Over the past week veteran film-maker Tim Burton has come under considerable criticism over the lack of diversity in his casting.
The dozen or so child actors in Miss Peregrine’s Home for Peculiar Children are exclusively white. When asked to comment on diversity in films and how it related to casting in the film by Bustle magazine’s Rachel Simon, Burton had this to say:
“..[T]hings either call for things, or they don’t. I remember back when I was a child watching The Brady Bunch and they started to get all politically correct. Like, OK, let’s have an Asian child and a black. I used to get more offended by that than just… I grew up watching blaxploitation movies, right? And I said, that’s great. I didn’t go like, OK, there should be more white people in these movies.”
So yeah, that generated a reaction.
A quick review of Burton’s 36 or so films confirms that he certainly has rarely felt a need for diversity in casting. In fact Samuel L. Jackson, who plays the villainous Barron in the new movie will be the first non-white with a substantial role in one of Burton’s films.
(Although it could be argued that Mr Oogie Boogie, the villain in The Nightmare Before Christmas who talks in deep baritone jive may have preceded Jackson in the colored villain slot. They were different times guys.)
Does this indicate that the casting in Miss Peregrine’s Home for Peculiar Children is latently racist? Not really. The dozen or so children in the cast are all Caucasian, but according to the plot they are caught in a 1940s time loop.
Historically speaking, in the 1950s there were probably fewer than 20,000 non-white residents in Britain, almost all born overseas. So the probability of being non-white, British, and one of the twelve children in that region with superpowers is pretty low. I am with Burton on his casting choice in this one.
Equally, one cannot dispute that Tim Burton’s particular visions of times past (both British and American) are very, very, white. Like, if you were to line up the stars of his films end to end, you could not find a more pasty – sometimes supernaturally white – assortment of people.
In an era where ‘Make America Great Again’ means ‘Make America White Again,’ you cannot simply evoke cosy nostalgic images of a particular idealised white past again and again without reflecting on what that might mean to persons of colour (hereafter, ‘browns’).
Or generally, what nostalgia for western culture of times gone by may mean for browns.
Not everyone experiences nostalgia the same way
Generally speaking, books and movies that fetishize 1940s England, do not tend to appeal to me.
I don’t share the fascination with a simpler time of lacrosse games, picnics by the seaside and knitted tea cosies that some of my hipster friends share, for the simple fact that it represents a world I could not have participated in.
The same goes for music. While I can enjoy the music of ‘Joy Division’ and ‘The Clash’ as much as the next music nerd, when someone says: OMG I love vinyl and everything about the 70s I totally love the 70s I was totally born in the wrong era, wouldn’t you have loved to have been born in the 70s?
I think: Hmm…a time when a brown person could be called a ‘Paki’ and bashed to death by ultra-nationalists that listened to interesting music. No, not really.
Meanwhile across the Atlantic, we have the back to basics lumberjack nostalgia. We have an abundance of hipsters self-styled as southern mountain folk playing undersize string instruments. It may seem a simple whimsical callback to a time before Web 2.0, but let me tell you if you are brown there is no mass appeal there. It is just music to lynch to. Or at the very least it is not going to call to something deep and basic at the root of your soul.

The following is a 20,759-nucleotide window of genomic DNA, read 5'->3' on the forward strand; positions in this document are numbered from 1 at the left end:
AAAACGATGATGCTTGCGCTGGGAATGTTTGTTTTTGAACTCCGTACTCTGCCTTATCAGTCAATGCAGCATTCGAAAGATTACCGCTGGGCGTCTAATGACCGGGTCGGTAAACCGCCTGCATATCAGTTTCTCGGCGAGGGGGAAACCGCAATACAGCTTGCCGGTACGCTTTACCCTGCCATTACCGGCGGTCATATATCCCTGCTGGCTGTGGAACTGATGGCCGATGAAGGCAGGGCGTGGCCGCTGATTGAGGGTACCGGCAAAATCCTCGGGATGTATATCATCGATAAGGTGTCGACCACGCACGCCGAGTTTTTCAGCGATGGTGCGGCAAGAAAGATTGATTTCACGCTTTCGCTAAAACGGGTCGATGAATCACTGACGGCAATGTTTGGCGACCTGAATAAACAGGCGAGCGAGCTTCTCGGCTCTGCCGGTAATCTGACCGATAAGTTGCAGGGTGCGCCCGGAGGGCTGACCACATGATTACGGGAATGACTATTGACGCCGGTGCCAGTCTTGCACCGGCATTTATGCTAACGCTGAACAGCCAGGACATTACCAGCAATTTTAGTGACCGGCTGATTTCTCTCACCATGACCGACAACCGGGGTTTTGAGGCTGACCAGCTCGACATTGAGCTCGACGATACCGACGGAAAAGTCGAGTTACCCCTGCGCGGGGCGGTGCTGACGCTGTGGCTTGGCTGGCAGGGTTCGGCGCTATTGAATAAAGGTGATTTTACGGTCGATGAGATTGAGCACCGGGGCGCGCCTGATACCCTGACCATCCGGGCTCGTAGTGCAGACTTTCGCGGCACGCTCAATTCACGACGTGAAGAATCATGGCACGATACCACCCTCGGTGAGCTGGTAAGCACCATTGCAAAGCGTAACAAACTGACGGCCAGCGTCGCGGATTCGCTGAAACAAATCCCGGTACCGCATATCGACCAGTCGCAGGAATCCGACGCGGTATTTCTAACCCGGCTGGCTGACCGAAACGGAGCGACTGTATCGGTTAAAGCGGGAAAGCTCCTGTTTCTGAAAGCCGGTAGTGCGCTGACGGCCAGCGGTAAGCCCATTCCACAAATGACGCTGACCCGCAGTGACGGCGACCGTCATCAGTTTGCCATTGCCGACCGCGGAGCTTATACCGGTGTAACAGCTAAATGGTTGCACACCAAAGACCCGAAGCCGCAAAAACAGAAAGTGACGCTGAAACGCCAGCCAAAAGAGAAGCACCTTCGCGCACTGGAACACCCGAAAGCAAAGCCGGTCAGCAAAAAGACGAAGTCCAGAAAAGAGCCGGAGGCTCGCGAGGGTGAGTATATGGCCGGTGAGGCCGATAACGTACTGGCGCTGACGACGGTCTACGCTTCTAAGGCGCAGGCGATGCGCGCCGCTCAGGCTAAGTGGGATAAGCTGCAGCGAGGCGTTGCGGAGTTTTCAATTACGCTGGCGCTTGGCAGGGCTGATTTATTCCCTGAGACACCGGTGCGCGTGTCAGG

Look, there is nothing wrong with loving the Lumineers, or learning to make home brew, or only wanting to make movies with a gothic aesthetic.
But it’s naïve to make out like nostalgia is colorblind, particularly if you are going to invoke Blaxploitation movies as an argument for racial uniformity in casting.
They were quick and cheap movies churned out in response to the absence of people of color in American film. The cultural value of Blaxploitation remains contentious, but they were made in reaction to an exclusion by white film-makers, not as an exclusion of whites.
And as a general rule, browns do not have nostalgia for those times. It’s just Quentin Tarantino.
Nostalgia is messy and complicated and calls for a dialogue beyond one of simple racist labelling.
An example from my own life of being confronted with white nostalgia: I recently had lunch with a friend of mine of British heritage who had just returned from a holiday in India. When prompted about her trip, she immediately began gushing how great it had been to stay at the Imperial Hotel in Delhi, a famous colonial hotel, where she could imagine her grandfather sipping a gin and tonic among the frangipanis.
She then went on to tell an at length anecdote about how the British had made the Indians build a famous monument, the Gateway of India, to honour the British rule as a big ‘screw you’ for having to cede India to independent rule.
For me, knowing the consequences of a rushed and clumsy partition, following decades of divide and conquer setting different ethnic groups at each others’ throats, did not make me terribly receptive to this ideal of genteel colonialism.
I had to voice my feelings about her perception of my (sort of one generation back) homeland. An interesting, productive, if somewhat tense dialogue followed.
In my opinion, it is not racist to paint a nostalgic image of an era, as Mr Burton tends to do. But if you are going to continually romanticise an idea of time and place, that excludes particular ethnic groups, be prepared to talk about it, and to wear some criticism.
People who don’t have a place in your fantasy may get annoyed.